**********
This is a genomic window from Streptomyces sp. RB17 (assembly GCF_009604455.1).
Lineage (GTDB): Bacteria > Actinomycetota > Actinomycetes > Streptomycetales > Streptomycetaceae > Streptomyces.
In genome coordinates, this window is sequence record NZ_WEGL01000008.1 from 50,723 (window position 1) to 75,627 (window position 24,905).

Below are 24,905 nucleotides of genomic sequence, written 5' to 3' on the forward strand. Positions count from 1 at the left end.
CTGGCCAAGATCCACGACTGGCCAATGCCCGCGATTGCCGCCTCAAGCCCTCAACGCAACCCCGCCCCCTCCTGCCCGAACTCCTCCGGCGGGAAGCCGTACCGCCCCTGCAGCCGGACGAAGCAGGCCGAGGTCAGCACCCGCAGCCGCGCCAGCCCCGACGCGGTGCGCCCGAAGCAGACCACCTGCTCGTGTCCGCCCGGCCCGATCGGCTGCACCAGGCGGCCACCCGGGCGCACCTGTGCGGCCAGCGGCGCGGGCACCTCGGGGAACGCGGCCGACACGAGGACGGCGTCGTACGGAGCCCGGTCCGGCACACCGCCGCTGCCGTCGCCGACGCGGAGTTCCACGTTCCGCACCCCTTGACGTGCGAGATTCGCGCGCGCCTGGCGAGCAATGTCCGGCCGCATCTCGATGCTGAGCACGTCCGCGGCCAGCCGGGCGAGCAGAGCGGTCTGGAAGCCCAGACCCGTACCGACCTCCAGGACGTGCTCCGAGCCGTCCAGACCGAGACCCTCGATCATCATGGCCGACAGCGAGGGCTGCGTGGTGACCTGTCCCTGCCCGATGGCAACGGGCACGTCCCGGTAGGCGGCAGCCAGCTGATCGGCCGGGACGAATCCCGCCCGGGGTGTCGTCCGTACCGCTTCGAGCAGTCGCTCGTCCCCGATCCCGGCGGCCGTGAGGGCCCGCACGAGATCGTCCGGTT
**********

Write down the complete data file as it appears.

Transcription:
This is a genomic window from Streptomyces sp. RB17 (assembly GCF_009604455.1).
Lineage (GTDB): Bacteria > Actinomycetota > Actinomycetes > Streptomycetales > Streptomycetaceae > Streptomyces.
In genome coordinates, this window is sequence record NZ_WEGL01000008.1 from 50,723 (window position 1) to 75,627 (window position 24,905).

Below are 24,905 nucleotides of genomic sequence, written 5' to 3' on the forward strand. Positions count from 1 at the left end.
CTGGCCAAGATCCACGACTGGCCAATGCCCGCGATTGCCGCCTCAAGCCCTCAACGCAACCCCGCCCCCTCCTGCCCGAACTCCTCCGGCGGGAAGCCGTACCGCCCCTGCAGCCGGACGAAGCAGGCCGAGGTCAGCACCCGCAGCCGCGCCAGCCCCGACGCGGTGCGCCCGAAGCAGACCACCTGCTCGTGTCCGCCCGGCCCGATCGGCTGCACCAGGCGGCCACCCGGGCGCACCTGTGCGGCCAGCGGCGCGGGCACCTCGGGGAACGCGGCCGACACGAGGACGGCGTCGTACGGAGCCCGGTCCGGCACACCGCCGCTGCCGTCGCCGACGCGGAGTTCCACGTTCCGCACCCCTTGACGTGCGAGATTCGCGCGCGCCTGGCGAGCAATGTCCGGCCGCATCTCGATGCTGAGCACGTCCGCGGCCAGCCGGGCGAGCAGAGCGGTCTGGAAGCCCAGACCCGTACCGACCTCCAGGACGTGCTCCGAGCCGTCCAGACCGAGACCCTCGATCATCATGGCCGACAGCGAGGGCTGCGTGGTGACCTGTCCCTGCCCGATGGCAACGGGCACGTCCCGGTAGGCGGCAGCCAGCTGATCGGCCGGGACGAATCCCGCCCGGGGTGTCGTCCGTACCGCTTCGAGCAGTCGCTCGTCCCCGATCCCGGCGGCCGTGAGGGCCCGCACGAGATCGTCCGGTT